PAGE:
Confirming the TBSS findings, mean FA of the fornix tail correlated significantly with scene recollection (r=0.43; p=0.034), with a trend towards significance for object recollection (r=0.38; p=0.060)(Figure 2c-d). There was also a trend towards a significant correlation between fornix body mean FA and scene recollection (r=0.37, p=0.071) but not between fornix body or column mean FA and scene or object recollection (all r<0.3, p>0.1). When the fornix was considered as a whole, there was still a significant correlation between mean FA and scene recollection (r=0.43; p=0.034) but not object recollection (r=0.32; p=0.12). There were no significant correlations between mean FA in the fornix tail, body, column or the entire fornix and either scene or object familiarity (all r<0.3, p>0.1).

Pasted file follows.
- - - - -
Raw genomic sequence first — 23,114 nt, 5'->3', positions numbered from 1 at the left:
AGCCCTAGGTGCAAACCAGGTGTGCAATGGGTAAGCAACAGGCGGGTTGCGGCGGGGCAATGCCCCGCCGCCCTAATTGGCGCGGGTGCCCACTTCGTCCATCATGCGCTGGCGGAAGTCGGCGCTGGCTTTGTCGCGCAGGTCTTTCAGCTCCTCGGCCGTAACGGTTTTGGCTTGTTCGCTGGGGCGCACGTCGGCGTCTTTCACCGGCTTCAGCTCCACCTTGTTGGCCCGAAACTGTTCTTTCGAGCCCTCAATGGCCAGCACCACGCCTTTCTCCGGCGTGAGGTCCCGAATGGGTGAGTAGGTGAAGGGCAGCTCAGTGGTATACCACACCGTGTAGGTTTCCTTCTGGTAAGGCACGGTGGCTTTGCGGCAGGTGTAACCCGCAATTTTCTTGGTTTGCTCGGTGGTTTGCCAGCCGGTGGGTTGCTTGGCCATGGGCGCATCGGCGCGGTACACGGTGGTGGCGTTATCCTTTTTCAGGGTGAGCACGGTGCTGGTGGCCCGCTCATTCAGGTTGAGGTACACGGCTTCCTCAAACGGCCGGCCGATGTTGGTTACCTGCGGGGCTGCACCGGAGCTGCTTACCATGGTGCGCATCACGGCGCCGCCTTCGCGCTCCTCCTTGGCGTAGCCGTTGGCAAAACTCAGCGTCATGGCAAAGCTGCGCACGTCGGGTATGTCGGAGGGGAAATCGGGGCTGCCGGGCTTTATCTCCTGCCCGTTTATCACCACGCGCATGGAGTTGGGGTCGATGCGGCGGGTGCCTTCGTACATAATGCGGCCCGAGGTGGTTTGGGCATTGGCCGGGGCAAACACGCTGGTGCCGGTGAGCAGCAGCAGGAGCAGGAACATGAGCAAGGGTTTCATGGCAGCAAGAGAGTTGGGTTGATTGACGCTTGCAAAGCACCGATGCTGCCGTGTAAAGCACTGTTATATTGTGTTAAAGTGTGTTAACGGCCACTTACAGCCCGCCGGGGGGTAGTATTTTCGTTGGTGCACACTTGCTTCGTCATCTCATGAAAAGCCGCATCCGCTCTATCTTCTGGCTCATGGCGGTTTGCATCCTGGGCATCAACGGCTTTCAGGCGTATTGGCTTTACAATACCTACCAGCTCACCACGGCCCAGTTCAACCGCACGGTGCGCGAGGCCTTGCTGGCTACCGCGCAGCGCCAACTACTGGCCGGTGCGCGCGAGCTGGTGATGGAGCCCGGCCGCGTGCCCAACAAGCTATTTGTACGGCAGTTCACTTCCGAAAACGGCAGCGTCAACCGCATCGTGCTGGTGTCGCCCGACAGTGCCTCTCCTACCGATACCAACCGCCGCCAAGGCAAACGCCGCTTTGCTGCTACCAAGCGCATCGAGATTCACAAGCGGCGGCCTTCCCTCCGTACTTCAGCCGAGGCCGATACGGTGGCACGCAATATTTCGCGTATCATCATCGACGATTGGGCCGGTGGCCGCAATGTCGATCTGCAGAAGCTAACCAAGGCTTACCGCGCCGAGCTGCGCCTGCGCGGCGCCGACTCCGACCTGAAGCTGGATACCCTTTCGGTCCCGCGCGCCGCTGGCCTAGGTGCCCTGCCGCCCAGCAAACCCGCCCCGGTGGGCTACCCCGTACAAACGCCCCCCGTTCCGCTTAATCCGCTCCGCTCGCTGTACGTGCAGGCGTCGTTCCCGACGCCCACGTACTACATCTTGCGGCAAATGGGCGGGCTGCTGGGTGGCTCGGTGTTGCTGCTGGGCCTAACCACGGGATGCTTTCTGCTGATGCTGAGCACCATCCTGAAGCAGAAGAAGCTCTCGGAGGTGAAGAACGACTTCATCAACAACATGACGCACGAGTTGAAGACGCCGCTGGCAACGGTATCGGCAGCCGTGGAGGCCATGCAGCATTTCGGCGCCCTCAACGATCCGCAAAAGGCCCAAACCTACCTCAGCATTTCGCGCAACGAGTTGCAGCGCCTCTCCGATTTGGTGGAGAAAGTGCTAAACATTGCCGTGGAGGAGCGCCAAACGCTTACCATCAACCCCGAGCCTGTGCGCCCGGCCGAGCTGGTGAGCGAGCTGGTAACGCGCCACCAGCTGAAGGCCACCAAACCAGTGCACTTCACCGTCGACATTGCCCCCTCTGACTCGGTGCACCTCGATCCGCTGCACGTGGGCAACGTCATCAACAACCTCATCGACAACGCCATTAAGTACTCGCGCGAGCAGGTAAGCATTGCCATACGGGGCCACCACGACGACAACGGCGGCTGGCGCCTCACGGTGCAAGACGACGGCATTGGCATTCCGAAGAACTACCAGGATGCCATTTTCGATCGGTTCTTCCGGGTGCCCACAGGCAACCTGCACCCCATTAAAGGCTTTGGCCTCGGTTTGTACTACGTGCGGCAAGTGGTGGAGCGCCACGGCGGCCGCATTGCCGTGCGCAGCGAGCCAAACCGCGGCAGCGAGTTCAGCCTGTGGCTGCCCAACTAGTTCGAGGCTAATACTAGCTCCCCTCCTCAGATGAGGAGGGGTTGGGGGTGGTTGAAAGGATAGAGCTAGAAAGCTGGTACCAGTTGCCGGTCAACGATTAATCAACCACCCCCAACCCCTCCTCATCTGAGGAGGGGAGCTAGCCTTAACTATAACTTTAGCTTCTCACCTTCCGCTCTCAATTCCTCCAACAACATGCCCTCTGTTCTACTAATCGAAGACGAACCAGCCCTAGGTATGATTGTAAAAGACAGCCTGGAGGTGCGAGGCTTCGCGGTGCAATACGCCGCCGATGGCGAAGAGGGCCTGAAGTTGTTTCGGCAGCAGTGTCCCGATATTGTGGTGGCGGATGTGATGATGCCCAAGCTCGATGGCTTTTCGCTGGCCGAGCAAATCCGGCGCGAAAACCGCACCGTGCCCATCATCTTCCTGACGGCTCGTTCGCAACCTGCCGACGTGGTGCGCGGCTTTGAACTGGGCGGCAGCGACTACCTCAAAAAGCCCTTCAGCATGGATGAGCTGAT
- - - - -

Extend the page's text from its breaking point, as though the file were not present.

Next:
UVSD model

Other than a trend towards significance between scene sensitivity and fornix column mean FA (r=0.38, p=0.062), all other UVSD estimates for the scene (all r<0.4, p>0.09) and object (all r<0.3, p>0.2) tasks did not correlate with mean FA in the fornix tail, body, column or the entire fornix.

Control tasks

No behavioral measures from either control task correlated significantly with mean FA in the fornix tail, body, column or entire fornix (all r<0.3, p>0.1).

(3) White matter voxel based morphometry

There were no significant correlations between gross morphometry of the fornix and any of the recognition memory estimates or control task behavioral measures.

Discussion